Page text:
For Angela and Christine, the family planning shortage will not interrupt their lives. But, for others, the story is different.
For one month now, Elizabeth Akinyi has been moving from one facility to the other looking for her precious contraceptive without success.
The mother of three from Mathare North in Nairobi has been on a three-year implant since 2017. It expired in March and with the disruption in the supply, private hospitals are now charging Sh8,000 for a new one. She had got it for free at a public hospital. Akinyi prefers the long-term method because, unlike pills, it is easy to conceal from her husband, who wants her to “have as many children as possible, but does not offer support”.
At the hospital where she had got it, most contraceptives were out of stock and only emergency pills were available. “I have gone to three health facilities and all of them are out of supply. I just have to get something to keep safe lest I get another child,” said the 34-year-old.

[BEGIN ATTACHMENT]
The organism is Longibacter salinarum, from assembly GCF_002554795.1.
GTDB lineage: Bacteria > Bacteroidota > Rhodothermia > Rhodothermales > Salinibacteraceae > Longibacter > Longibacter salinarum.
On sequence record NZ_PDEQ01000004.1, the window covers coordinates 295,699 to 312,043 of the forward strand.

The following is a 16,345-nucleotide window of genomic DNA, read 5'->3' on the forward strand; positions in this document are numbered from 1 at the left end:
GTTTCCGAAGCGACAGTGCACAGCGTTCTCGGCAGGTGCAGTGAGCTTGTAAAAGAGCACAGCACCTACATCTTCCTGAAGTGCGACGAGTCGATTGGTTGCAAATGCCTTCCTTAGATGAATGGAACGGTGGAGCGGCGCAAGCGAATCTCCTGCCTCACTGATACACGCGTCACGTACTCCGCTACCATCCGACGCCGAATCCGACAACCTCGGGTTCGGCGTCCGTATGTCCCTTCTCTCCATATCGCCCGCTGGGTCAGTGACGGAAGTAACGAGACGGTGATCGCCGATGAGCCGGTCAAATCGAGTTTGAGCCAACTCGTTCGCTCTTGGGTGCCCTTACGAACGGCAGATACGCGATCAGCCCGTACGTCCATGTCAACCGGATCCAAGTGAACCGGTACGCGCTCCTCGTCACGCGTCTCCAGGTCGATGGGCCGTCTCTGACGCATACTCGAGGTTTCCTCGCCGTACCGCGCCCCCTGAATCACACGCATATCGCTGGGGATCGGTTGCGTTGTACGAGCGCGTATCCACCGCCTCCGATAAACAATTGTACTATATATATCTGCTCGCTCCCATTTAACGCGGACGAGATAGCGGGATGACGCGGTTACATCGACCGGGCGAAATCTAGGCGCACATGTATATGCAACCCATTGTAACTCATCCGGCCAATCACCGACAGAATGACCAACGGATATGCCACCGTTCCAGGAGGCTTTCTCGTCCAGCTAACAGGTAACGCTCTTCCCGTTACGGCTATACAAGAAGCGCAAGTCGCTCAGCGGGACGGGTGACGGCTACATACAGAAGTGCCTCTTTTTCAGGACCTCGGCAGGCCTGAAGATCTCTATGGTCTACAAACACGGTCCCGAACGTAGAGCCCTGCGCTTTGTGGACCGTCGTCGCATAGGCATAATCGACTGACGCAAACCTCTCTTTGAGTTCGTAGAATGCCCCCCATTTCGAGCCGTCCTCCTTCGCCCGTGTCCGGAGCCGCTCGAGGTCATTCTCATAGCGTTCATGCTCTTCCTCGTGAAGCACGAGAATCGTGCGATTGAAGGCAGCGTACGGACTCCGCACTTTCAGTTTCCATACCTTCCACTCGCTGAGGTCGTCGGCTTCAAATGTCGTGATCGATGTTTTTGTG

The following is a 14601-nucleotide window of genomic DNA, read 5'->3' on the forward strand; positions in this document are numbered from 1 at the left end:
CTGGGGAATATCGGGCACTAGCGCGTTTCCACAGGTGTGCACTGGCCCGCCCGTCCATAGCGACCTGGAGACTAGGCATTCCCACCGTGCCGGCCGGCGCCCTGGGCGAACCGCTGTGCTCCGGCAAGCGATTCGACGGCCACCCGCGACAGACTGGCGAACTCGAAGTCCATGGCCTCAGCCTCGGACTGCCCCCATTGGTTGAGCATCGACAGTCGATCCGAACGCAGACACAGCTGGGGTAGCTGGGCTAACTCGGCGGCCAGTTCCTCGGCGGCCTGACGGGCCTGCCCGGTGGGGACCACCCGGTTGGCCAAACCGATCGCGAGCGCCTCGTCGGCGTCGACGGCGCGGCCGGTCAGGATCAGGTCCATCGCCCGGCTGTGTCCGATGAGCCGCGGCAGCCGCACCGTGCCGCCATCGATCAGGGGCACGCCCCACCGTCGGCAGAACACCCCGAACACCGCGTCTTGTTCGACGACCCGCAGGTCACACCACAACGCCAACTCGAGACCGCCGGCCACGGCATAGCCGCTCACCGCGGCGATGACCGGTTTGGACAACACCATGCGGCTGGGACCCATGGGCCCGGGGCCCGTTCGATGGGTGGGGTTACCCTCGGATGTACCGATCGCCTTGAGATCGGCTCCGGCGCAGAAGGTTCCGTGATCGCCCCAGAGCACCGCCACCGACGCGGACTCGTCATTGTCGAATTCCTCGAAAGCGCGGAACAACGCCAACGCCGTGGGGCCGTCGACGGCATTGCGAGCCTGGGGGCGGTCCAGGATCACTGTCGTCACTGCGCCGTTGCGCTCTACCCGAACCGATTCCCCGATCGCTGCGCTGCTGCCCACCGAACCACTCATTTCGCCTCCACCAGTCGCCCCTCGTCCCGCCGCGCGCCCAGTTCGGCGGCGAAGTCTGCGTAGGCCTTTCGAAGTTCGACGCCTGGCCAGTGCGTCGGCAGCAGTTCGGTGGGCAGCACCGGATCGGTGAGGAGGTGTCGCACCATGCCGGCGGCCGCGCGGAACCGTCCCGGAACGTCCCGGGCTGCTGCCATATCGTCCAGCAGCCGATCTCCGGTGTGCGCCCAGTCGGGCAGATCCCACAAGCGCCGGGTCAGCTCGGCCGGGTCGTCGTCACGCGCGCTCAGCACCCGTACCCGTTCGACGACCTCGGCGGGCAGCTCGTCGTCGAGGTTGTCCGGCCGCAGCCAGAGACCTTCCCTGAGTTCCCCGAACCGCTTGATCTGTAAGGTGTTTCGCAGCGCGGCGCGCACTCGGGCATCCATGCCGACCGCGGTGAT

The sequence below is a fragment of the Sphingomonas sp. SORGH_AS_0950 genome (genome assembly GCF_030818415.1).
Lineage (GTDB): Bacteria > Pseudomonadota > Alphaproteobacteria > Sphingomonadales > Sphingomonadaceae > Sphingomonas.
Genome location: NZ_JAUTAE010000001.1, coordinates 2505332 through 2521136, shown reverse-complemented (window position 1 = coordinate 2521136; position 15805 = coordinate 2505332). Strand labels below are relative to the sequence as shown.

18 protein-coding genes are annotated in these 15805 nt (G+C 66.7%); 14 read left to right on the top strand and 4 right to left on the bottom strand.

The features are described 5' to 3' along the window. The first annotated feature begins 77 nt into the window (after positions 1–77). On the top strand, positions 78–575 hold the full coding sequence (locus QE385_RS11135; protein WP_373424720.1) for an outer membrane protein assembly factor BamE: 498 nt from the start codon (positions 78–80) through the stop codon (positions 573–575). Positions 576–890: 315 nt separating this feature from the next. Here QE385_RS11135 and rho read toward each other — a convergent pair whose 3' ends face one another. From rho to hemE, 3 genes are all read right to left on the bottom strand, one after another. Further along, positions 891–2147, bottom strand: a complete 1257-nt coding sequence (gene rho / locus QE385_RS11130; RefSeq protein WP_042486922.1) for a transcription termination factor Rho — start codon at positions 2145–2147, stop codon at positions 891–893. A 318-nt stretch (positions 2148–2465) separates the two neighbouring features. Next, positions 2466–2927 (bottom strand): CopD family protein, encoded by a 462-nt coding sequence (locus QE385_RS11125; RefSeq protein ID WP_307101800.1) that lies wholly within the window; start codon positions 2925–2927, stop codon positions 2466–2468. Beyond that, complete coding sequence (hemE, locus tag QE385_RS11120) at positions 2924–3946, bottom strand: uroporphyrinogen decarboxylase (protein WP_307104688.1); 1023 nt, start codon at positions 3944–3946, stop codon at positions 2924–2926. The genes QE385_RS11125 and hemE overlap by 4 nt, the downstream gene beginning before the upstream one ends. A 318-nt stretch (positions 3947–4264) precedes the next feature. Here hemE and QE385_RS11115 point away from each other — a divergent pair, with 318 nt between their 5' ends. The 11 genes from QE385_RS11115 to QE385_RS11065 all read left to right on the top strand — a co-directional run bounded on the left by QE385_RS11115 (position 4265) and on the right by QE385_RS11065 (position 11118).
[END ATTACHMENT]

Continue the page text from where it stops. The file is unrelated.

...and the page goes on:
Akinyi either has to look for the Sh8,000 or wait for normal supply to resume, which might take long. She risks an unplanned pregnancy.
Hers is not an isolated case. She represents thousands of women especially in the rural areas struggling to raise many unplanned children. This is due to ignorance, retrogressive cultural practices that shun birth control methods or lack of access to family planning.
As Covid-19 takes up most of the health resources, people with other needs are struggling get care and among the forgotten medical needs are reproductive health services. Due to lockdowns in some countries, there has been a disruption in the importation of contraceptives into the country. As a result, in various health facilities, most of the methods are unavailable, especially the long-term ones.